by Abaki Beck
Our reading of the week is Land as Pedagogy: Nishnaabeg intelligence and rebellious transformation, an academic essay by Leanne Betasamosake Simpson (Nishnaabeg is an alternative spelling of Anishinaabe). In this critical yet loving essay, Simpson discusses the importance of Nishnaabeg ways of knowing. She argues that we have been normalized to accept, and thus not critique, western education’s focus on coersion, authority, and assimilation. Instead, she says that Indigenous children should recognize the land as a source of knowledge. Learning from the land not only connects us to our ancestors, but teaches us skills often not taught in western education, like creativity, independence, and problem solving. She argues that “Indigenous education” cannot be called such unless the knowledge comes from the land and is seen through an Indigenous way of processing; that is, it is not truly Indigenous education if it just teaches about Indigenous histories and cultures, as opposed to using Indigenous histories, cultures, and methodologies. Nishnaabeg epistemology does not have a set curriculum, because it doesn’t make sense for everyone to learn the same set of facts.
Simpson discusses at length a few tenets she views in Nishnaabeg epistemology and teachings, including: connection to the land; intimacy (both via community connection and recognizing the interconnected web of existence); the responsibility of sharing your knowledge with others; consent (both of the person being educated and of those you are using for education - like giving tobacco to the maple tree before extracting sugar as a sign of respect); and that everyone is a producer of knowledge. As she says, “We are enough because if we are living our lives out in a Nishnaabeg way (and there are many of these ways) we can access all the knowledge that went into creating the universe.”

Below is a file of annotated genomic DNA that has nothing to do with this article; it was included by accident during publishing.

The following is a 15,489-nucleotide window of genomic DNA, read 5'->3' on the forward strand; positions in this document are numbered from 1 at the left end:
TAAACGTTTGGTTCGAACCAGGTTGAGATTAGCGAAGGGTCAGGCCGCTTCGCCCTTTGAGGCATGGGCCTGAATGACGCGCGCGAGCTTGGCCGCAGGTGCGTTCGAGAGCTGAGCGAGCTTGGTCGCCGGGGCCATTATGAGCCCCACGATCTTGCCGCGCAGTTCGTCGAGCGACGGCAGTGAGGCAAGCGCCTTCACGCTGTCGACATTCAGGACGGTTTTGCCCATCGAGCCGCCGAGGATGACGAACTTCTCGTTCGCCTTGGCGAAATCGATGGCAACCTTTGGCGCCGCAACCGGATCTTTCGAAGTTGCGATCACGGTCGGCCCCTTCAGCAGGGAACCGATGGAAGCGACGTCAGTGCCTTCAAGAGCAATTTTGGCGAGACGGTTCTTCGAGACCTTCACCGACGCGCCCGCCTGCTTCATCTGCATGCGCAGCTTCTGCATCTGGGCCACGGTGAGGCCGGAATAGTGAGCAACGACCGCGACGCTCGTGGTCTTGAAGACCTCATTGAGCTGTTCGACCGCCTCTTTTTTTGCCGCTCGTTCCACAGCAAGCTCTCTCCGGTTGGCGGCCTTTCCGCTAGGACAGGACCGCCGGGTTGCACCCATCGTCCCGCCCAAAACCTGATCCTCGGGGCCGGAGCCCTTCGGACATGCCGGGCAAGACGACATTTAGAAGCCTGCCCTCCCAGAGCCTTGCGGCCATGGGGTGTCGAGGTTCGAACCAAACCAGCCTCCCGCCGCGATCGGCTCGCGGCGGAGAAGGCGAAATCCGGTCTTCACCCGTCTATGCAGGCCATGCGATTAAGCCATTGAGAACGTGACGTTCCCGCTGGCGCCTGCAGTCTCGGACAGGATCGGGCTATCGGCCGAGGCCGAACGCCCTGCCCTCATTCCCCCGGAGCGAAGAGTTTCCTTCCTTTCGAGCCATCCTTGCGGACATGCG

Consent is a particularly interesting aspect of Nishnaabeg epistemology because as Simpson asserts, as colonized peoples, Indigenous people are often forced to do things without our consent and that non-consent is viewed as normal within a settler-colonial context. Of course colonization, removal from our lands, and boarding schools were non-consensual, but she also argues that centering consent in education and teaching focuses on the experiences of the learner, as opposed to a forced, westernized curriculum.
Tribal communities need people trained in western educational institutions as lawyers, doctors, and business people to continue to serve and revitalize their communities. However, there is also a strong need, as Simpson challenges, for revitalizing not only tribal knowledge, but tribal ways of teaching and ways of learning. Land dispossession was the largest attack on Indigenous intelligence, because that is where our knowledge base comes from. Engaging the land as pedagogy, as Simpson argues, is entirely about learning by doing. Learning by picking medicinal plants. Learning by listening to our elders. Learning by becoming engaged with people who have a skill we are interested in learning. Indeed, Simpson thinks it problematic that tribal nations focus on their youth gaining western educational credentials as opposed to tribal knowledges and histories. She argues that “we shouldn’t be just striving for land-based pedagogies. The land must once again become the pedagogy.”